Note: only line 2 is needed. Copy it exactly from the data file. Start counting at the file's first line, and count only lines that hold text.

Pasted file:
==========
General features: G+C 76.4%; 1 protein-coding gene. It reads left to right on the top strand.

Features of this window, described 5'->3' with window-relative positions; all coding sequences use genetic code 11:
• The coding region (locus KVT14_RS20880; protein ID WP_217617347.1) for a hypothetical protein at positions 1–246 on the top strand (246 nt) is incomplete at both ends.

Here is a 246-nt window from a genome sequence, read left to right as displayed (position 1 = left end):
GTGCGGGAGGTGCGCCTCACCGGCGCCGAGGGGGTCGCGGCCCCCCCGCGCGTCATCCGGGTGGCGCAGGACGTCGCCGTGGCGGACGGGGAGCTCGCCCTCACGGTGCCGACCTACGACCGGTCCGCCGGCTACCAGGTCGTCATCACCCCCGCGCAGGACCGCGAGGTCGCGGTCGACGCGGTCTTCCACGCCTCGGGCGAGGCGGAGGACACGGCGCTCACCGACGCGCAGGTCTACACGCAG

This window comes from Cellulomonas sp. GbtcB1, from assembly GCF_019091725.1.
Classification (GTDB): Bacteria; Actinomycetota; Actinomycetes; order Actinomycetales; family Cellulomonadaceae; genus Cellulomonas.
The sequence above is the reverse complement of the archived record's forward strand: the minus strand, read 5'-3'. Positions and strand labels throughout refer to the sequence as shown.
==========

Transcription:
Features of this window, described 5'->3' with window-relative positions; all coding sequences use genetic code 11: